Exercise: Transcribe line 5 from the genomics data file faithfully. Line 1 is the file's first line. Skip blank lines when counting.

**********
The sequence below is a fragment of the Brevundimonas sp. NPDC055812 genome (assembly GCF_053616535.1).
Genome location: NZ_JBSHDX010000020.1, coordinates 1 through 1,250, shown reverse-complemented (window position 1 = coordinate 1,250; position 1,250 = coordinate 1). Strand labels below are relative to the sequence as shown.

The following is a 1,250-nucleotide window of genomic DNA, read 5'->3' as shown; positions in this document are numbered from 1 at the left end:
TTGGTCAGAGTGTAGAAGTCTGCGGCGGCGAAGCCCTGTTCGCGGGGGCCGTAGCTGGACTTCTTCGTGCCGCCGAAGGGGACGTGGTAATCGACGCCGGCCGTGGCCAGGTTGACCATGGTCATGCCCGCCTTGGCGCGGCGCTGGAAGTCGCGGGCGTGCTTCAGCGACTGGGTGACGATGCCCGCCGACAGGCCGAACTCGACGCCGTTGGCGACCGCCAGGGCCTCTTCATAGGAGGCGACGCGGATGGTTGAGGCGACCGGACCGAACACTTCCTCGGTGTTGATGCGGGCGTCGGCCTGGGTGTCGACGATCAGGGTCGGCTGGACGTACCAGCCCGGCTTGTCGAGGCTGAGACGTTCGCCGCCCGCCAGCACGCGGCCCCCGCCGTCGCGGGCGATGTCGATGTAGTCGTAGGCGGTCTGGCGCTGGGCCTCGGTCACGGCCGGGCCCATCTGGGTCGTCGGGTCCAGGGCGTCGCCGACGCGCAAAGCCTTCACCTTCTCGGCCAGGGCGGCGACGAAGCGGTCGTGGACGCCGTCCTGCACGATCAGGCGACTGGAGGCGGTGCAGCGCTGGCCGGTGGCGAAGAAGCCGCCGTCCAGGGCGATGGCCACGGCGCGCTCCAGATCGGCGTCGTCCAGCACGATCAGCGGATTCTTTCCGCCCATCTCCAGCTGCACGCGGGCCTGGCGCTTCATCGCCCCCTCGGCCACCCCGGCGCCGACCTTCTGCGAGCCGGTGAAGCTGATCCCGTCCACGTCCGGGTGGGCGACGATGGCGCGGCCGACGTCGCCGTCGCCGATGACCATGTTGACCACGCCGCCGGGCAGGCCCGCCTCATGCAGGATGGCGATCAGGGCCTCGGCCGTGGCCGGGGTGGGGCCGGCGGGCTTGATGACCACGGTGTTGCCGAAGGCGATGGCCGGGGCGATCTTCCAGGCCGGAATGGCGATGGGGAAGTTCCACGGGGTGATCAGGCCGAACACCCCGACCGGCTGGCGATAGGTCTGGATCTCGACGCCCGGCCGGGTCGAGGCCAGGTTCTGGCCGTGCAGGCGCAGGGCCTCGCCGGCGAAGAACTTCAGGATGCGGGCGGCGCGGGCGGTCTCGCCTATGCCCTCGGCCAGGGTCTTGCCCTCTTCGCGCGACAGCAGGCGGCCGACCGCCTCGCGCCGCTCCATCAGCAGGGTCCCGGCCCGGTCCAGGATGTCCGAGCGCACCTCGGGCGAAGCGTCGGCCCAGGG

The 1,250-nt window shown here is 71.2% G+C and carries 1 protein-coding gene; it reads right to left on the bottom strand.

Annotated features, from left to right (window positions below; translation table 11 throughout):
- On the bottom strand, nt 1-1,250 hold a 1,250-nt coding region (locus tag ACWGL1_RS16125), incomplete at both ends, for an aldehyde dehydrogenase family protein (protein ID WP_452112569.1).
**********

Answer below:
The 1,250-nt window shown here is 71.2% G+C and carries 1 protein-coding gene; it reads right to left on the bottom strand.